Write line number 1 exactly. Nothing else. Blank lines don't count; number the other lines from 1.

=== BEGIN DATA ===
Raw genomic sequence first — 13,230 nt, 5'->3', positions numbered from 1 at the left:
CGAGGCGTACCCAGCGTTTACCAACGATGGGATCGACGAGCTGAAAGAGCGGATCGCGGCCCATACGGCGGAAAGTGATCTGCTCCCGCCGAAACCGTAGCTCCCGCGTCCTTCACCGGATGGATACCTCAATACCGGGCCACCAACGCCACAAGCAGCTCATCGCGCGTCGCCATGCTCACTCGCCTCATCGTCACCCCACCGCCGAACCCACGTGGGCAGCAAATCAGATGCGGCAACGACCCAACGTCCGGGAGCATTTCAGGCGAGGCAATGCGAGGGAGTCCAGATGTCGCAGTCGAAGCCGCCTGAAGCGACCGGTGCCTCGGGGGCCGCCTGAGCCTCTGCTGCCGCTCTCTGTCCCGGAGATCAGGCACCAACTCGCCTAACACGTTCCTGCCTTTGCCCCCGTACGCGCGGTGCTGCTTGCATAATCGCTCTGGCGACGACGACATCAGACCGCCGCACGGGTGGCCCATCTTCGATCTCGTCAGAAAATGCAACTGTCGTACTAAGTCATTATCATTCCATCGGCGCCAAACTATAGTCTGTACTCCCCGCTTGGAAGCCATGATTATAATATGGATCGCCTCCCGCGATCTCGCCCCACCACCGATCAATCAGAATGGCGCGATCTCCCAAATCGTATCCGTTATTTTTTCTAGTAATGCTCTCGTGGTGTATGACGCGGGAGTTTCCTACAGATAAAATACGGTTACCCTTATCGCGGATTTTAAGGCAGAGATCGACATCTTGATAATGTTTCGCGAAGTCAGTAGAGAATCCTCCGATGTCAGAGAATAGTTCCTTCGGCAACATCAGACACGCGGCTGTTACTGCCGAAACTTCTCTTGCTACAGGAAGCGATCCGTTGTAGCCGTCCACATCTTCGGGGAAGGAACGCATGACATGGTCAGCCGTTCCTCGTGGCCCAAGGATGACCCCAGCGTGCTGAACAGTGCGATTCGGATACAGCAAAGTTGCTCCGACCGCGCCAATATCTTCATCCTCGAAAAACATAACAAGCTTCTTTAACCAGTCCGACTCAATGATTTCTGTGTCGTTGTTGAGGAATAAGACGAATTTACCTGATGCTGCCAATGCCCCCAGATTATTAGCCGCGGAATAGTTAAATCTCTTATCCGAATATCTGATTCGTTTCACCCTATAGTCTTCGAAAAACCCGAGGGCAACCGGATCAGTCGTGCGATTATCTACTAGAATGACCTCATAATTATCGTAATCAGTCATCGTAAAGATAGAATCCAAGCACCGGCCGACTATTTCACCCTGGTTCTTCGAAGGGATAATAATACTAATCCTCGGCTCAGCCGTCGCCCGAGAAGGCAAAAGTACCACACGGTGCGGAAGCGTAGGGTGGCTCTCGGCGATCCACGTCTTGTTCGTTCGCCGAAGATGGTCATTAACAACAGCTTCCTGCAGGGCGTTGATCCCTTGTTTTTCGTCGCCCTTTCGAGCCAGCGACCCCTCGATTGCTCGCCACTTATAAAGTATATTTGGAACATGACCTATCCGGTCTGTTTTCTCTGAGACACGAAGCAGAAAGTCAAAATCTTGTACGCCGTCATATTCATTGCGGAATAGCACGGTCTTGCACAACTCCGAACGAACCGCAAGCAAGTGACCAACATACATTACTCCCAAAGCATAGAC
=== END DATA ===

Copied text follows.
Raw genomic sequence first — 13,230 nt, 5'->3', positions numbered from 1 at the left: